NICE |February 2019| Pneumonia (hospital-acquired): antimicrobial prescribing | In development [GID-NG10129]
The consultation Pneumonia (hospital-acquired): antimicrobial prescribing [GID-NG10129]is open until 11 March 2019 at 5pm
Full details are available from NICE
NICE | February 2019 |Pneumonia (community-acquired): antimicrobial prescribing In development [GID-NG10130]
The consultation on Pneumonia (community-acquired): antimicrobial prescribing is open until 11 March 2019 at 5pm.
Full details are available from NICE
Plemmons, Molly M. et al. | Improving infection control practices of nurse anesthetists in the anesthesia workspace | American Journal of Infection Control | published online January 18th 2019
Anesthesia providers commonly cross-contaminate their workspace and subsequently put patients at risk for a health care-acquired infection. The primary objective of this project was to determine if education and implementation of standardized infection control guidelines that address evidence-based best practices would improve compliance with infection control procedures in the anesthesia workspace.
Patient care-related hand hygiene of nurse anesthetists was observed in 3 areas of anesthesia practice before and 3 weeks and 3 months after staff education, placement of visual reminders, and the implementation of infection control guidelines. After the observation periods, the percent compliance on the part of the providers was calculated for each of the 3 areas of anesthesia practice, and the results were compared using the Fisher exact test.
There were a total of 95 observations performed during the 3 observation periods. When compared with preimplementation baseline data, there was a 26.2% increase in the number of providers compliant with hand hygiene practices after airway instrumentation (P = .029) and a 71.9% increase in the number of providers who separated clean from contaminated items in the workspace (P = .0001).
Education, visual reminders, and standardized infection control guidelines were shown to improve compliance with infection control best practices in a group of nurse anesthetists.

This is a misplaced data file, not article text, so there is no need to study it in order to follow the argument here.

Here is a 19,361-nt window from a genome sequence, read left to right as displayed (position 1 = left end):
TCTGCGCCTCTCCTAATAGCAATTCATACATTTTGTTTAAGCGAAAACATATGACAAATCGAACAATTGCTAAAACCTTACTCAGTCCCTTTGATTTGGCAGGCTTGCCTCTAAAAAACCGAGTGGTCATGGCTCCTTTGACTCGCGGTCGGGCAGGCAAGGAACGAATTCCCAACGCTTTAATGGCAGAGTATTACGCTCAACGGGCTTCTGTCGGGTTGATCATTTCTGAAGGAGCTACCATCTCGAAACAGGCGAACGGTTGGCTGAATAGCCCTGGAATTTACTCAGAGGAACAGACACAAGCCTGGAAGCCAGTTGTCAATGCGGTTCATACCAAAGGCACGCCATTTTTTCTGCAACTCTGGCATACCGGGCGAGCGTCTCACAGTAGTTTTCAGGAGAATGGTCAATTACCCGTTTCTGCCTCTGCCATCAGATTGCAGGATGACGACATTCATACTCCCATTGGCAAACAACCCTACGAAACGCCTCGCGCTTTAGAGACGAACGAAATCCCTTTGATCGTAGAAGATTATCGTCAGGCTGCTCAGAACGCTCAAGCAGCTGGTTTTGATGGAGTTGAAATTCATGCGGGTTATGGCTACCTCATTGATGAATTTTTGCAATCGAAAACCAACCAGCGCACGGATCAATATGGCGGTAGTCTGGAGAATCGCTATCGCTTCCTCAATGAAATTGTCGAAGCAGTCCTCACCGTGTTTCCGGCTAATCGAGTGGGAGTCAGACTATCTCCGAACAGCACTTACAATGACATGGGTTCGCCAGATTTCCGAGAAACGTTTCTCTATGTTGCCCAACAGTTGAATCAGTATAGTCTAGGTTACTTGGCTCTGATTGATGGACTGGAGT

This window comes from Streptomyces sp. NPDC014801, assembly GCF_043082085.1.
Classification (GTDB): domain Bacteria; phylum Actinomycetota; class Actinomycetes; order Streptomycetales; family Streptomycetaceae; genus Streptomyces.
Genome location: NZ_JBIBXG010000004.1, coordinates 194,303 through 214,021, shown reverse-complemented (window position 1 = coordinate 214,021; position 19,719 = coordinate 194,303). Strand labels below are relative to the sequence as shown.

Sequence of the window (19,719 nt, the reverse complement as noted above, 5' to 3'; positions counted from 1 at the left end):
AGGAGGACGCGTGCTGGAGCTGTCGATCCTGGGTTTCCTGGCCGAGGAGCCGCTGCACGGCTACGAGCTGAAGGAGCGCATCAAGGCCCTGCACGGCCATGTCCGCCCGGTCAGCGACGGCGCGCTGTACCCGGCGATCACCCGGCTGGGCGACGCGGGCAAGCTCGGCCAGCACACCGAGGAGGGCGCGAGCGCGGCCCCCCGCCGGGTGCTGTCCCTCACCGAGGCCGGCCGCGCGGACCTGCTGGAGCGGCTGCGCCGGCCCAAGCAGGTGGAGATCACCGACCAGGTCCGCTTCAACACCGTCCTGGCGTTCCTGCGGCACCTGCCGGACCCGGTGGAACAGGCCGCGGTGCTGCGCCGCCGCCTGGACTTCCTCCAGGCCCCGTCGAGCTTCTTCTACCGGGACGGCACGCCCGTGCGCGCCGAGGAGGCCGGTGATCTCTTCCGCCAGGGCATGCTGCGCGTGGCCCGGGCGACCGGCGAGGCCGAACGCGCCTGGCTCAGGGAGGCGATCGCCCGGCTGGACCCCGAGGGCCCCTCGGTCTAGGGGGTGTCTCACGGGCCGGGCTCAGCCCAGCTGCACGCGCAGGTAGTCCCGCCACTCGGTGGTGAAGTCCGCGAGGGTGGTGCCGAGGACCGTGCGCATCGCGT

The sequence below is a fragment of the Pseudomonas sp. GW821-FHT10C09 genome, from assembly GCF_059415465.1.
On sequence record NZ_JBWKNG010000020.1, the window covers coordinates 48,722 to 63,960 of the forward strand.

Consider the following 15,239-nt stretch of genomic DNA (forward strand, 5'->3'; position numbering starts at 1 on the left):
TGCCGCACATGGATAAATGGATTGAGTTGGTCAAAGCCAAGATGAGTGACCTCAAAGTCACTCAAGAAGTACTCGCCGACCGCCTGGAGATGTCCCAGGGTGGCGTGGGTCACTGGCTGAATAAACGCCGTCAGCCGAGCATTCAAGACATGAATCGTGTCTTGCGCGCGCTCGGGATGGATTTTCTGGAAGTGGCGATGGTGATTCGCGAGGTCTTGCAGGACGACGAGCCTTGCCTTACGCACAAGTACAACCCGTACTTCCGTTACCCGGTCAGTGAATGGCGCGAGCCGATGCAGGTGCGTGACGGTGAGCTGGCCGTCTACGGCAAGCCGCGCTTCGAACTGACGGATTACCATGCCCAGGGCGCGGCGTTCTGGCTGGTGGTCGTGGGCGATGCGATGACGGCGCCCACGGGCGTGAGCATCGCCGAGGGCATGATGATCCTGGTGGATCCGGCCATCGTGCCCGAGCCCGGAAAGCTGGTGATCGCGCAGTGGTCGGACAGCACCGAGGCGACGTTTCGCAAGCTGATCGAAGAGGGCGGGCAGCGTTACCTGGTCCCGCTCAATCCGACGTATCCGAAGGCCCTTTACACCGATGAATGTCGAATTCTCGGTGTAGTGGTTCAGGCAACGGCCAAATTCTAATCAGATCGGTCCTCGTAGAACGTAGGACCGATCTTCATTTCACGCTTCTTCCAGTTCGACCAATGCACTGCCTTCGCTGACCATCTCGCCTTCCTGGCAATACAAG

Department of Health and Social Care | January 2019 | UK 5-year action plan for antimicrobial resistance 2019 to 2024
Ambitions and actions for the next 5 years, supporting the 20-year vision for antimicrobial resistance (AMR).
This 5-year national action plan supports the UK 20-year vision for antimicrobial resistance.
UK 20-year vision for antimicrobial resistance
UK-China partnerships against antimicrobial resistance get funding
Department of Health and Social Care, Innovate UK & UK Research and Innovation| January 2019 | UK-China partnerships against antimicrobial resistance get funding
The UK’s innovation agency, Innovate UK has just announced the winners of two research competitions to address the issue of infections resistant to antibiotics both in humans and in animals.
On behalf of the Department of Health and Social Care (DHSC), Innovate UK has completed two research competitions that will award £20 million of research funding for AMR research. This includes a bilateral research competition between DHSC’s Global AMR Innovation Fund (GAMRIF) and the Chinese Ministry of Science and Technology (MoST), and a competition as part of the Small Business Research Initiative (SBRI).